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Re: [Gcl-devel] Re: subtypep tests

From: Camm Maguire
Subject: Re: [Gcl-devel] Re: subtypep tests
Date: 21 Jul 2005 11:46:37 -0400
User-agent: Gnus/5.09 (Gnus v5.9.0) Emacs/21.2

Greetings, and thanks for your reply!

"Paul F. Dietz" <address@hidden> writes:

> Camm Maguire wrote:
> > Greetings!  I need a more powerful subtypep for the compiler, and it
> > appears I have one basically implemented.  I'd like to make use of the
> > second value to indicate whether the first type is in the complement
> > of the second type -- i.e. nil t means the types are disjoint (so that
> > the corresponding typep can return a constant nil), and I'd
> > like to return nil nil in cases of overlap even when I know the answer
> > for sure.  I think this should comply with the standard.  Please
> > correct me if wrong.  If this is the case, there are a number of tests
> > which insist on nil t and won't accept nil nil (like many others do),
> > e.g. (subtypep '(integer 0 10) '(integer 0 (10))).  Is this
> > intentional?
> If SUBTYPEP returns nil t, that means the first type is not a subtype
> of the second.  It does not mean they are disjoint.
> The returning of true in the second position is required in the
> case you mention:
>    "subtypep never returns a second value of nil when both type-1 and
>     type-2 involve only the names in Figure 4-2, or names of types
>     defined by defstruct, define-condition, or defclass, or derived
>     types that expand into only those names."
> where 'involves' is defined by:
>    "(A type specifier `involves' such a symbol if, after being type
>     expanded, it contains that symbol in a position that would call
>     for its meaning as a type specifier to be used.)"
> The second value tells us whether SUBTYPEP has 'given up' in trying
> to determine if type-1 is a subtype of type-2, and the standard
> restricts when it is allowed to give up.

Sigh.  I knew the intended meaning, I just thought I could give up
more easily and make use of the second value.  Personally, I don't see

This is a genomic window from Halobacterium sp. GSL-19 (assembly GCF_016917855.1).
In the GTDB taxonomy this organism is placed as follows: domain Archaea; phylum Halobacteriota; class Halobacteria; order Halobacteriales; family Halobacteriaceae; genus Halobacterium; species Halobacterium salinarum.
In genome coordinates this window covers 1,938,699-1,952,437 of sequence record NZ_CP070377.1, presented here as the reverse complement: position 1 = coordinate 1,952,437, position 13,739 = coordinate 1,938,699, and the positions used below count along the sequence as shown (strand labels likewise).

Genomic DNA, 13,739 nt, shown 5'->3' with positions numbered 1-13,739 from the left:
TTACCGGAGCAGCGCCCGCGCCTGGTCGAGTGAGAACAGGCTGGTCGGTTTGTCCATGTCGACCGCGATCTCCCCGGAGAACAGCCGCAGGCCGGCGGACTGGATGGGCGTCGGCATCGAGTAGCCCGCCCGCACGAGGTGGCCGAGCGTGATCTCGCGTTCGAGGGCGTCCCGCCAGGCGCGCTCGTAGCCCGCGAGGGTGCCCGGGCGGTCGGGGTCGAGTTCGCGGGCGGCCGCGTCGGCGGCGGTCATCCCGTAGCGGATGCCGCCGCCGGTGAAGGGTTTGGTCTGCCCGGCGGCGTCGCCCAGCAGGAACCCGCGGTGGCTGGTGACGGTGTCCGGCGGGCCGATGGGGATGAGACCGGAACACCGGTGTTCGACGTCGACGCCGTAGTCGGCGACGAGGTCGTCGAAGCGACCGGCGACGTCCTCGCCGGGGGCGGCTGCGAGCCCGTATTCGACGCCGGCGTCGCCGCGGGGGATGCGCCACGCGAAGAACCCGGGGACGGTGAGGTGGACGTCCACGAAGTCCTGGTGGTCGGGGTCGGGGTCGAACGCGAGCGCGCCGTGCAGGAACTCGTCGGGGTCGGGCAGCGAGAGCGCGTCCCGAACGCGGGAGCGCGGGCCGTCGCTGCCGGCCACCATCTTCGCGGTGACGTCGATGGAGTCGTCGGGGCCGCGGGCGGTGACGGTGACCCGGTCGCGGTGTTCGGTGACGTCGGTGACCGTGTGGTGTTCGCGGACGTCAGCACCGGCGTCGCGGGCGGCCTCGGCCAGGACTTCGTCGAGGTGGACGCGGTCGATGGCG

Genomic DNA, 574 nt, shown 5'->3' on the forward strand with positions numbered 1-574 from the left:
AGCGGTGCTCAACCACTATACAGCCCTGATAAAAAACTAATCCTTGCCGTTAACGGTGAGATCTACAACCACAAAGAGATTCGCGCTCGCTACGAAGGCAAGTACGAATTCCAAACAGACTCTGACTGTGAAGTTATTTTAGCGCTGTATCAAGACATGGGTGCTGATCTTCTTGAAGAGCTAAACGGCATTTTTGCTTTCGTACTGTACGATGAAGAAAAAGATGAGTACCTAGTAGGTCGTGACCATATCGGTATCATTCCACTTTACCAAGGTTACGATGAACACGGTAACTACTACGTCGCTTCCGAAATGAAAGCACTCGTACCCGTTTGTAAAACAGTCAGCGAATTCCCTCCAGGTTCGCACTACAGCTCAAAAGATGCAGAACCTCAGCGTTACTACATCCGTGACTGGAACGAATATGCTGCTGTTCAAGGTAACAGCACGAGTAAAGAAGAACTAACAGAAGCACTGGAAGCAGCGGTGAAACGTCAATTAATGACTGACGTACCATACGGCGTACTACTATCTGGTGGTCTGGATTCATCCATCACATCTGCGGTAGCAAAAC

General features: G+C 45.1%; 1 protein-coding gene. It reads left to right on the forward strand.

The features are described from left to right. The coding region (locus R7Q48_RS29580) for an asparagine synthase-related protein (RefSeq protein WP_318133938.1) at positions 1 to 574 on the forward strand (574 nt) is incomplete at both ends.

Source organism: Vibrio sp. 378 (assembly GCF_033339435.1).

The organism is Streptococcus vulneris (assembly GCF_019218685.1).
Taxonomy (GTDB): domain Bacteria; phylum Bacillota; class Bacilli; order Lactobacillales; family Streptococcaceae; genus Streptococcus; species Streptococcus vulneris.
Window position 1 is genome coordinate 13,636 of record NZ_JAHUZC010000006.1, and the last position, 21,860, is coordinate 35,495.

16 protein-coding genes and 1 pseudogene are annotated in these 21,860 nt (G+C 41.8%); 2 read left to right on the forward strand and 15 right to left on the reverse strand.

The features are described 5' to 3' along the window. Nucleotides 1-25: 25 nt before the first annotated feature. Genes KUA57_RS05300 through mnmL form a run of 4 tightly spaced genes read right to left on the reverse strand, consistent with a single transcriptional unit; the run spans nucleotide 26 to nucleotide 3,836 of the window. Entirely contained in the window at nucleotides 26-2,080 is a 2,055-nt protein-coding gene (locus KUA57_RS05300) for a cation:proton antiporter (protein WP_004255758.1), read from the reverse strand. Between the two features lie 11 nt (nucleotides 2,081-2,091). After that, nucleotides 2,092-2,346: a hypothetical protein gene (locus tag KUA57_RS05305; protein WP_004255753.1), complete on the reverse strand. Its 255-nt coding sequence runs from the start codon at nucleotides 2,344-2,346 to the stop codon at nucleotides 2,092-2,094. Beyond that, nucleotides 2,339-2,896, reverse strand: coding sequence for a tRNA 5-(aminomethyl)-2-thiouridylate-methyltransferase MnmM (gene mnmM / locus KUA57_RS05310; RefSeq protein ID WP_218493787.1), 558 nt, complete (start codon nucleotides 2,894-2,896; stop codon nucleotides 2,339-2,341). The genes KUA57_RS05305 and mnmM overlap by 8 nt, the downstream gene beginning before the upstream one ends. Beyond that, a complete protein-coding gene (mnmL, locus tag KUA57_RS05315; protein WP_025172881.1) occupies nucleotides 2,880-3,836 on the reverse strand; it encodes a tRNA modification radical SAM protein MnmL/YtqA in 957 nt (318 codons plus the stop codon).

any use of the second value being T in practical application the way
its defined.

> You asked earlier if Baker's algorithm were still considered
> state of the art.  Baker's paper on that algorithm came out just
> before the CONS compound type constructor was added to Common Lisp.
> With this, Baker's algorithm can take exponential time.

OK, so is there something better?  Or a modification for cons?

GCL's compiler makes heavy use of type-and (and soon type-or, which is
now used in gcl_coolectfn.o to some extent), which I noticed Baker
also thought handy.  The idea of orthogonalizing the type space into a
cartesian product, performing boolean sigma algebra ops on it, and
checking for (type-null `(and ,x (not ,y))) to me gives a semblance of
logic to what is otherwise quite a mishmash.  I have noticed that my
implementation is slower, but I haven't paid attention to this yet.  

In sum, I don't need to waste time reinventing the wheel, but I need a
thorough type-and and type-or, the implementation of which should at
least also give me the first return value of subtypep.  What is then
the 'state of the art'?  Perhaps some solid lgpl-compatible
implementation already exists?

Take care,

>       Paul
> _______________________________________________
> Gcl-devel mailing list
> address@hidden
> http://lists.gnu.org/mailman/listinfo/gcl-devel

Camm Maguire                                            address@hidden
"The earth is but one country, and mankind its citizens."  --  Baha'u'llah

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